Not all patients are perfectly comfortable with a surgical robot performing surgery on them. That said, robotic systems that leave full control of the operation with the surgeon while providing important digital data have helped thousands of patients. Professor Tim Lüth from Germany is one of the most innovative minds in the field. One of his landmark inventions is a surgical robot nicknamed "Otto on the Ceiling."
Precision is everything in fine-tuned medical procedures such as facial or dental implantation surgery. After all, every millimetre counts when surgeons reconstruct a patient's face with silicone implants at levels of detail that exceed what the naked eye can see.
This level of accuracy has improved by leaps and bounds over the past decade thanks to surgical robots that can align the digital model of an implant with the actual anatomy of a patient's body ¬- and tell the surgeon how to proceed accordingly.
Some major achievements in the field of surgical robotics have been made by Professor Tim Lüth of Humboldt University in Berlin, Germany. His inventions have found their way into operating rooms around the world.
Professor Lüth's best-known patented invention to date is a surgical robot nicknamed "Otto on the Ceiling," primarily used in maxillofacial, dental and neurological surgery. A ceiling-mounted device that looks like a gigantic metallic spider, Otto combines a three-dimensional computer positioning system with a precise surgical drill.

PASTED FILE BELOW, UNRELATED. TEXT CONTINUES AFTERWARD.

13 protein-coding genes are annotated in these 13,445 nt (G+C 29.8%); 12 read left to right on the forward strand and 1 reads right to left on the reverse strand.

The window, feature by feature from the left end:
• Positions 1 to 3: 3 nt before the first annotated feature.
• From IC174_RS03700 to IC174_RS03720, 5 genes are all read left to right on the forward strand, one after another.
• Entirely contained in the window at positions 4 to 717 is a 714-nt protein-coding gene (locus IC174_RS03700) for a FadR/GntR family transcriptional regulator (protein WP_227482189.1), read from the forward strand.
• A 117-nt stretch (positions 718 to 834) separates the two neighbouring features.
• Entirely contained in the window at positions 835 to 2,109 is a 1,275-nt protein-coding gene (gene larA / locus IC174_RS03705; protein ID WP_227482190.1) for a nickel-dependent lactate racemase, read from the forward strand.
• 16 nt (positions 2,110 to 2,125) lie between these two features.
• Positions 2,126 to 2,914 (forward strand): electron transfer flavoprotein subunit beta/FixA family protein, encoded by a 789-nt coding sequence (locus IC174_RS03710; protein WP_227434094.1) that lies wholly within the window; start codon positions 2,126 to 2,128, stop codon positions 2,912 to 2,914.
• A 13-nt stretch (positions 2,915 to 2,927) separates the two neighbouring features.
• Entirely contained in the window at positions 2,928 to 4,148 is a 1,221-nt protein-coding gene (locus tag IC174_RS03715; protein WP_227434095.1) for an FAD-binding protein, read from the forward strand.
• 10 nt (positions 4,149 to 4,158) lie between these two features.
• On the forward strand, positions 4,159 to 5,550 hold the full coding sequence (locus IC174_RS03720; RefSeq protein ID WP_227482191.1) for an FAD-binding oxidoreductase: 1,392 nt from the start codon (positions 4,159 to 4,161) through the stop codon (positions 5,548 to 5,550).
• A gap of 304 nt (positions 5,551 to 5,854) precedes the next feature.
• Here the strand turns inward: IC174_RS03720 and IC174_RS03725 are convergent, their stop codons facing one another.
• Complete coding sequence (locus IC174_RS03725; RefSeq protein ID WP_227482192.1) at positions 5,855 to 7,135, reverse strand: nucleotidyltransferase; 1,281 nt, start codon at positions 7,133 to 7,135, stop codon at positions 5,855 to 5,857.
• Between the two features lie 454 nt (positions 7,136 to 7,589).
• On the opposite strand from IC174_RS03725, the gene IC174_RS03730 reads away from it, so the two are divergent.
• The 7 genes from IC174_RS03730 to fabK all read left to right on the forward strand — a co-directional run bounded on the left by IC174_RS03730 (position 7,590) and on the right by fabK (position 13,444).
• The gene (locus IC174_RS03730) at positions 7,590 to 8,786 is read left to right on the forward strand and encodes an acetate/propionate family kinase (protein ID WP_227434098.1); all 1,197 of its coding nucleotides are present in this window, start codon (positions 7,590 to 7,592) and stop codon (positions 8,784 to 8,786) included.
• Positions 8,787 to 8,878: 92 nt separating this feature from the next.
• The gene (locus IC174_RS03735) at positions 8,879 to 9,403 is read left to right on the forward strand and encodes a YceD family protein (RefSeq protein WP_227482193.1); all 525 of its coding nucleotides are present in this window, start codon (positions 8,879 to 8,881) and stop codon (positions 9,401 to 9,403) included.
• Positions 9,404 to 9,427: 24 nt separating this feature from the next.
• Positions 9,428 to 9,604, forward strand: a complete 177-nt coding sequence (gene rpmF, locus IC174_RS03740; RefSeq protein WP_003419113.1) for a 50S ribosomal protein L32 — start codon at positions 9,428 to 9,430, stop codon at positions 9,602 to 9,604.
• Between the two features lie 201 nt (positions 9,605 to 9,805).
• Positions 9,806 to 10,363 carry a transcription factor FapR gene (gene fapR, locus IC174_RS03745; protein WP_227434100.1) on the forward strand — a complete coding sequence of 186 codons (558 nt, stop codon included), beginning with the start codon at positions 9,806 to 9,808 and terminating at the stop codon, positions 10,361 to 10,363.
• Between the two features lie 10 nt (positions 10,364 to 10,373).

This system can obtain live images during the operation, which it then compares to pre-programmed patient and implant coordinates stored in its computer - thereby allowing for constant surveillance of the success of procedures.
But throughout the operation, full control of procedures is with the surgeon. The robot serves as an intelligent tool - a robotic advisor, so to say - which carries the drilling machine on its ceiling-mounted base. The surgeon can use the data from the computer for choosing the right pathway at maximum precision, all the while handling the drilling machine as usual during the whole intervention.
Another one of Lüth's inventions is currently finding its way into dental practices. The "RoboDent" consists of a regular PC monitor, a small infrared navigation device - which can be mounted easily on any common dentist's hand piece - and some further additional components.
Just like his robot colleague Otto, the RoboDent aligns pre-planned surgery data with actual positioning feedback of the body for fitting implants in place. As a result, a patient can use his newly inserted dentures at full capacity only a week after surgery. Several hundred RoboDents are already in use across the world.
The main advantage of Professor Lüth's systems is that they leave full control of the operating tools with the surgeon, all the while evaluating "live" data from the patient's body in comparison to pre-planned outlines of the procedures.